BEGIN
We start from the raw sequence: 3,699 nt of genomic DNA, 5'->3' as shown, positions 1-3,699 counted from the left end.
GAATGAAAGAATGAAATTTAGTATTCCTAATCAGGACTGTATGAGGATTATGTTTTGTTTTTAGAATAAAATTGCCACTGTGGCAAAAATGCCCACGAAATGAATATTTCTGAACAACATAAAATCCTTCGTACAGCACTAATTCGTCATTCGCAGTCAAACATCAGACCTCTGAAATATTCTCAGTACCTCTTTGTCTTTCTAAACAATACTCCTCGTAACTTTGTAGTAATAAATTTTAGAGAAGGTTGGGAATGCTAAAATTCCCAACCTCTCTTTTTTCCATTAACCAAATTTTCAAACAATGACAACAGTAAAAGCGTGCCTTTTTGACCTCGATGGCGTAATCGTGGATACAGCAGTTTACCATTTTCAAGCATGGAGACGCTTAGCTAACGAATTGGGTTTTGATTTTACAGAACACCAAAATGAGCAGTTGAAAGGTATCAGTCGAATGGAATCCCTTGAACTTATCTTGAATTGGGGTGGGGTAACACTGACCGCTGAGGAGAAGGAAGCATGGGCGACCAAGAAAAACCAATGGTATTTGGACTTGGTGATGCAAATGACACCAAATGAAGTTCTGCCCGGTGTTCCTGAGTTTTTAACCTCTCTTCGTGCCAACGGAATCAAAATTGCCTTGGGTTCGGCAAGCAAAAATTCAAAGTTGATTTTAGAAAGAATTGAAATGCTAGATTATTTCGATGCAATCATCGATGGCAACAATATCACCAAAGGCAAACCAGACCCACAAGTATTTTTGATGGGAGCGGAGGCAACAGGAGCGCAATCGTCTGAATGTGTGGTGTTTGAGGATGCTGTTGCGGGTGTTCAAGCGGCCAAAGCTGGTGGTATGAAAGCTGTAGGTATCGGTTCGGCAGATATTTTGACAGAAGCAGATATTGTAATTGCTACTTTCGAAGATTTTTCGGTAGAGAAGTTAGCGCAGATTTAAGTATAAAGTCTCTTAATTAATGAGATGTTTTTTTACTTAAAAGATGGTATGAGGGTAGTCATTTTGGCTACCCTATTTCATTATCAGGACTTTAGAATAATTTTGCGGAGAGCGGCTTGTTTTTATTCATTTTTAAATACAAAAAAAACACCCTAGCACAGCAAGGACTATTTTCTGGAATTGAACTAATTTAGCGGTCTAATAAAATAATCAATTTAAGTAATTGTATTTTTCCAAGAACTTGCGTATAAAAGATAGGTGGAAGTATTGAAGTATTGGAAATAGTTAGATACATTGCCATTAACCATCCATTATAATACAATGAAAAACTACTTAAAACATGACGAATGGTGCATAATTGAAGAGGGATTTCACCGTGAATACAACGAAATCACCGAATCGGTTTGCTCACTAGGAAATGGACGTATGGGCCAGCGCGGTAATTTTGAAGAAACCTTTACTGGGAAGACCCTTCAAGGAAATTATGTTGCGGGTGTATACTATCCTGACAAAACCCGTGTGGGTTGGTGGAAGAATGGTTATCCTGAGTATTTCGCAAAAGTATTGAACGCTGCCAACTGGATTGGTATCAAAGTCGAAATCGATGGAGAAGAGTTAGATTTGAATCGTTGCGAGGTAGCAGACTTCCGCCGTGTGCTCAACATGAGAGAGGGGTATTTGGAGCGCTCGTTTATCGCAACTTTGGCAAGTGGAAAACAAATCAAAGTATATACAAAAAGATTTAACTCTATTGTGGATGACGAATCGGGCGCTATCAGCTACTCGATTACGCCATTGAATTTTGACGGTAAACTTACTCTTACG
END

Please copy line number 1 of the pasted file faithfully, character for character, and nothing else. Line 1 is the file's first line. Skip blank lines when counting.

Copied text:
We start from the raw sequence: 3,699 nt of genomic DNA, 5'->3' as shown, positions 1-3,699 counted from the left end.